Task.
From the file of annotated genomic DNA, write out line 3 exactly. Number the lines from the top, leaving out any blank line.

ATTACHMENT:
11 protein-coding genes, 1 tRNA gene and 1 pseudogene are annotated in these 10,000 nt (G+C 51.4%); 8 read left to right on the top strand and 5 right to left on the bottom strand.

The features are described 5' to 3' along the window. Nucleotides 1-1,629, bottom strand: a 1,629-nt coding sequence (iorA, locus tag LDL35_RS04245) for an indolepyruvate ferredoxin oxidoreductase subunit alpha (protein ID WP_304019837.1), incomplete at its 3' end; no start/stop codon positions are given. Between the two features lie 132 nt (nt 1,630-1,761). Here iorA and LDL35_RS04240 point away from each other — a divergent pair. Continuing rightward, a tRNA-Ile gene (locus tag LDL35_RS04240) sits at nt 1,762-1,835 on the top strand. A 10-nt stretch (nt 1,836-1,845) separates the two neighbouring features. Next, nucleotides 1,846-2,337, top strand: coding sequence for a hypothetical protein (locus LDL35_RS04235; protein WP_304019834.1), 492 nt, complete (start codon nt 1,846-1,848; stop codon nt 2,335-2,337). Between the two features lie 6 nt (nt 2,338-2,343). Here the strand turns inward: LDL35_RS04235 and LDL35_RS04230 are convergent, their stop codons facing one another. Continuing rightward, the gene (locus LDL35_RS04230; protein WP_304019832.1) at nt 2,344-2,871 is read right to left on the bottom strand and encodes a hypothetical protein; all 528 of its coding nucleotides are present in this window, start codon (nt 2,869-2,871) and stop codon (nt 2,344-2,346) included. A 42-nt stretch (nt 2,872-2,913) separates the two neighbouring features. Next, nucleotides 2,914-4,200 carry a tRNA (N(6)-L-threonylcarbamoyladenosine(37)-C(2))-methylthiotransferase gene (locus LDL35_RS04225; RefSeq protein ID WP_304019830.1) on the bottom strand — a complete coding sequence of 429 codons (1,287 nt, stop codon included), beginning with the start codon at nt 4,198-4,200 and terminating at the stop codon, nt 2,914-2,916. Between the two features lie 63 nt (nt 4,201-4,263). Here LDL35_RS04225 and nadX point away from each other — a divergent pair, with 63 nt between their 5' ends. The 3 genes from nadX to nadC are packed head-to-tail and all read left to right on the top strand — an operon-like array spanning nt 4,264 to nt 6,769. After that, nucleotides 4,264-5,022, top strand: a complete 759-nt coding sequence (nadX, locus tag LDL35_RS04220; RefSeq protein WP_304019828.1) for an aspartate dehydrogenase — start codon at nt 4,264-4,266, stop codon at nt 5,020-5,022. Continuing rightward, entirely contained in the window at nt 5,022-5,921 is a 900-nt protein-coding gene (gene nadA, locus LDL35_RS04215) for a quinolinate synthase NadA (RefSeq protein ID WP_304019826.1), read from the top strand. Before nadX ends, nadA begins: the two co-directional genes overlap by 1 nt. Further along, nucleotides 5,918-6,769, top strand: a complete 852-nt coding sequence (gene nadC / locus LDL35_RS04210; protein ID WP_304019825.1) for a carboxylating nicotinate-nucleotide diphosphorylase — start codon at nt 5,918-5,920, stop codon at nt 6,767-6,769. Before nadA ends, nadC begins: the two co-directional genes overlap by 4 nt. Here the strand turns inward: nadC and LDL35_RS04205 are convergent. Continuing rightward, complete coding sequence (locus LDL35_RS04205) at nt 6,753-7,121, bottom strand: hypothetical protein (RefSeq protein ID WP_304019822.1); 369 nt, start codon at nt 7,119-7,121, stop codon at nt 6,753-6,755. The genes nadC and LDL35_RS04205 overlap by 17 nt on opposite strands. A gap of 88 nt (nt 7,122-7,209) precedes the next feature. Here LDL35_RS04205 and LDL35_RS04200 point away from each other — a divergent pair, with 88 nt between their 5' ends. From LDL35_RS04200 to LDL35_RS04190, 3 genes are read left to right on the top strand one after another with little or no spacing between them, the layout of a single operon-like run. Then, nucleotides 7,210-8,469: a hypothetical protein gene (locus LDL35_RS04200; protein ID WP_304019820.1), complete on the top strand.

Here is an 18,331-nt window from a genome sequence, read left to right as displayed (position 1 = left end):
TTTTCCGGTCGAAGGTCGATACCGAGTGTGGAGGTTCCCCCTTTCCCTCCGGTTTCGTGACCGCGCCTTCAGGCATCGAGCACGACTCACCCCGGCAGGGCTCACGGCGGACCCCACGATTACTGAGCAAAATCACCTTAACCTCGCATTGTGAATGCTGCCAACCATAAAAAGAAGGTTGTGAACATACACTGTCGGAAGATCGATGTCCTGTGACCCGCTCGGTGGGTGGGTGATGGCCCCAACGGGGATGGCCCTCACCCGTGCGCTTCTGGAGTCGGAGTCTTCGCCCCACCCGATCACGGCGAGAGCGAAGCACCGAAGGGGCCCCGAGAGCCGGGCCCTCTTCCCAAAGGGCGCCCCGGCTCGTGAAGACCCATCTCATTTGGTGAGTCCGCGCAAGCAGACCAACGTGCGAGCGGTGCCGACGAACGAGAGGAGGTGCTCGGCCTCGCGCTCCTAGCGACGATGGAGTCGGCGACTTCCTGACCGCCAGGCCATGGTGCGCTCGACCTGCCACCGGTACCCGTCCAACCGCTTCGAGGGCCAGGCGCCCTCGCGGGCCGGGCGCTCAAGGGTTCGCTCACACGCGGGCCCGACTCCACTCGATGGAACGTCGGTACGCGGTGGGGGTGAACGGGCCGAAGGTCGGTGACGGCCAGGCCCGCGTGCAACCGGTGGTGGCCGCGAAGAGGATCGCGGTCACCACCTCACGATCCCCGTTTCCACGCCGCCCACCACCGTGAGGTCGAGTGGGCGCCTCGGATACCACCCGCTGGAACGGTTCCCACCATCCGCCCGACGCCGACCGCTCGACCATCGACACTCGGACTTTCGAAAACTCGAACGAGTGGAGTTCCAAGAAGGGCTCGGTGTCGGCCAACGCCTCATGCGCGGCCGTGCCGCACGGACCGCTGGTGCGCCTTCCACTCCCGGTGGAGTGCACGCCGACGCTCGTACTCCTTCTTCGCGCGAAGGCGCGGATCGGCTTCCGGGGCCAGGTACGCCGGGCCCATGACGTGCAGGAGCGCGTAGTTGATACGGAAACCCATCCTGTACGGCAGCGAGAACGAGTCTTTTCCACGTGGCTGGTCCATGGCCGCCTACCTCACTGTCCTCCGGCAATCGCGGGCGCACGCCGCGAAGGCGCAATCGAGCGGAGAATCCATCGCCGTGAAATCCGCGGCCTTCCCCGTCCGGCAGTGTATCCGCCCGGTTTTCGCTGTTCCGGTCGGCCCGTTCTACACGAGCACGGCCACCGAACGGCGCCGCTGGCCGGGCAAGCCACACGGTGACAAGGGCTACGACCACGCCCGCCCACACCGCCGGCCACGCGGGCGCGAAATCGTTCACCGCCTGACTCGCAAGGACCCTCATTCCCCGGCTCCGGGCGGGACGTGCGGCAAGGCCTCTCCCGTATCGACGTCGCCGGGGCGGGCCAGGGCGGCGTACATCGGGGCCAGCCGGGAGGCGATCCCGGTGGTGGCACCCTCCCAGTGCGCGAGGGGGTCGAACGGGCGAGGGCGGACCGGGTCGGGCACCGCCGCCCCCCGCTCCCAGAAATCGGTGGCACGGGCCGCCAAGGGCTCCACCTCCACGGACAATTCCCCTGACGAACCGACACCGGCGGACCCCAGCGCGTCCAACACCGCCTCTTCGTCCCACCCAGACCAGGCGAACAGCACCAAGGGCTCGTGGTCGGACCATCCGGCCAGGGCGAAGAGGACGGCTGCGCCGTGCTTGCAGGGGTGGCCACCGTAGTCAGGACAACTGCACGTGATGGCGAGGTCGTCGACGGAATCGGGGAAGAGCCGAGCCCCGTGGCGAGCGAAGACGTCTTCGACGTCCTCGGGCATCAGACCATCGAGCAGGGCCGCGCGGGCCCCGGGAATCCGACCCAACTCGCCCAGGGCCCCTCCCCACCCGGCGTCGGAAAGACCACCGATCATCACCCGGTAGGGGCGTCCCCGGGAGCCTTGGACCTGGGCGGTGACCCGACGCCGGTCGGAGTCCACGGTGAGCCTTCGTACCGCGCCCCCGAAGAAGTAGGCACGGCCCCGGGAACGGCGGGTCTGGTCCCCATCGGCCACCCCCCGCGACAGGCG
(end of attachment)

Here is an 18,331-nt window from a genome sequence, read left to right as displayed (position 1 = left end):